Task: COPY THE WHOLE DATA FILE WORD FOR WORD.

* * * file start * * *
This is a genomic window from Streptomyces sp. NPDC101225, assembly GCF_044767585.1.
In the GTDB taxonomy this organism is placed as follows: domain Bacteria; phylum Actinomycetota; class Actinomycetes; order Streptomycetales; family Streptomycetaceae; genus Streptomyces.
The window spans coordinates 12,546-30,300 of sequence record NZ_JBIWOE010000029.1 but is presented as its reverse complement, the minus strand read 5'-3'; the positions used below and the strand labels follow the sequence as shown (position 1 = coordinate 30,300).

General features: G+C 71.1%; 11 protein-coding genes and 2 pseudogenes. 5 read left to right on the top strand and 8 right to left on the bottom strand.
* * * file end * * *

This is a genomic window from Streptomyces sp. NPDC101225, assembly GCF_044767585.1.
In the GTDB taxonomy this organism is placed as follows: domain Bacteria; phylum Actinomycetota; class Actinomycetes; order Streptomycetales; family Streptomycetaceae; genus Streptomyces.
The window spans coordinates 12,546-30,300 of sequence record NZ_JBIWOE010000029.1 but is presented as its reverse complement, the minus strand read 5'-3'; the positions used below and the strand labels follow the sequence as shown (position 1 = coordinate 30,300).

General features: G+C 71.1%; 11 protein-coding genes and 2 pseudogenes. 5 read left to right on the top strand and 8 right to left on the bottom strand.